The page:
There was once a stubborn agnostic who was visiting an agricultural research center. One of the scientists there was looking through a microscope at a soil sample. The visitor was invited to take a look. He found that the soil was filled with the remains of tiny sea crustaceans. They came in all kinds of shapes and forms – stars, crescents and geometric designs. For weeks he thought about what he saw and told his friends about it. Finally the revelation he had received did its work. Visiting a neighborhood church he said, “I acknowledge there must be a God who cares for us. If God lavished that much love and beauty on insignificant dirt, he must care for me as well. I want to learn about the God of the Bible.”
The Lord does care for us, and proves it by His care for the sparrow and other insignificant things. The Lord Jesus said, take a close look that those lilies; smell them and see their beauty. There is probably not a lily on earth that has not had its days of trouble. But no lily on earth has ever spent one second worrying about its difficulties. The Christian should say, “Since it is God who has appointed this problem, I will submit to Him through it.” God knows best.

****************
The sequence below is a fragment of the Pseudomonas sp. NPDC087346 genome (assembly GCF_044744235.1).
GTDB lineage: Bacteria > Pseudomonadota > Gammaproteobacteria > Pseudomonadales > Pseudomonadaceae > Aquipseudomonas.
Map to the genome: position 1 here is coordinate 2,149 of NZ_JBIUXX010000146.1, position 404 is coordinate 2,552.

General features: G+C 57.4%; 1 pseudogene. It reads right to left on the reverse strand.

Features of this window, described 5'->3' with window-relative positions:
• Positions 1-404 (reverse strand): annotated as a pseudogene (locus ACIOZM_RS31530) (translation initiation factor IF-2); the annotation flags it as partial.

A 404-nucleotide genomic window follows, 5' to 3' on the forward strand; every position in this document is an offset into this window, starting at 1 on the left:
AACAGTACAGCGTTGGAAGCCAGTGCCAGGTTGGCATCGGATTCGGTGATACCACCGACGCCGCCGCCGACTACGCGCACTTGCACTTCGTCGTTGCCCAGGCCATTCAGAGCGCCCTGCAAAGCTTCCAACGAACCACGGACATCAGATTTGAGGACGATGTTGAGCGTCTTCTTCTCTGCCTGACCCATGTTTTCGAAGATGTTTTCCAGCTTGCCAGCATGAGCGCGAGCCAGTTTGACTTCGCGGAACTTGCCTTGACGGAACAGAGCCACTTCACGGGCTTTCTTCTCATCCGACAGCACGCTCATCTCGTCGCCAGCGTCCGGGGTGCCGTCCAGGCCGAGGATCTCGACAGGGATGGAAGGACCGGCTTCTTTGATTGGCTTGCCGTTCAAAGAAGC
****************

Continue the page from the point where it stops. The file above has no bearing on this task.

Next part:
Submissions is the recognition of God’s authority and acceptance with a smile.
Yes, but why is this important?
Because submission brings PEACE and defeats the heart of discontent. Rarely will a sparrow be content to live in a cage; he will usually die. Why will the canary live there but the sparrow die? Because the canary has peace through submission. Christians, above all people, should learn not to buck God’s will, but rather to accept it. That reception relieves the strain. Cast yourself on the love of God, the will of God and the providence of God. Why shouldn’t I have peace with my all powerful Father who promises my protection?
Another result of submission is POWER. Why is it that God doesn’t do exceeding abundantly above all that we ask or think for us? It is because, more often than not, we won’t let Him. If we refuse to enjoy collecting manna and eating manna, we will probably starve once we run out of cockroaches. Not far from Calgary, Alberta is one of the most beautiful places on earth – Lake Louise. This high mountain lake is usually azure-green in color, due to the glacial sediment filling it. At the far end of the lake is the glacier, which has been there since before man can remember. Even on the hottest days of the hottest summers that glacier is still there – why? The glacier is in such a position that it rarely receives much direct sunshine. Conversely, if we let the Son of God into our wills, the coldness of our hearts will retreat and melt away. Submission is power. A wife’s submission to her husband is often a great way to get what she wants.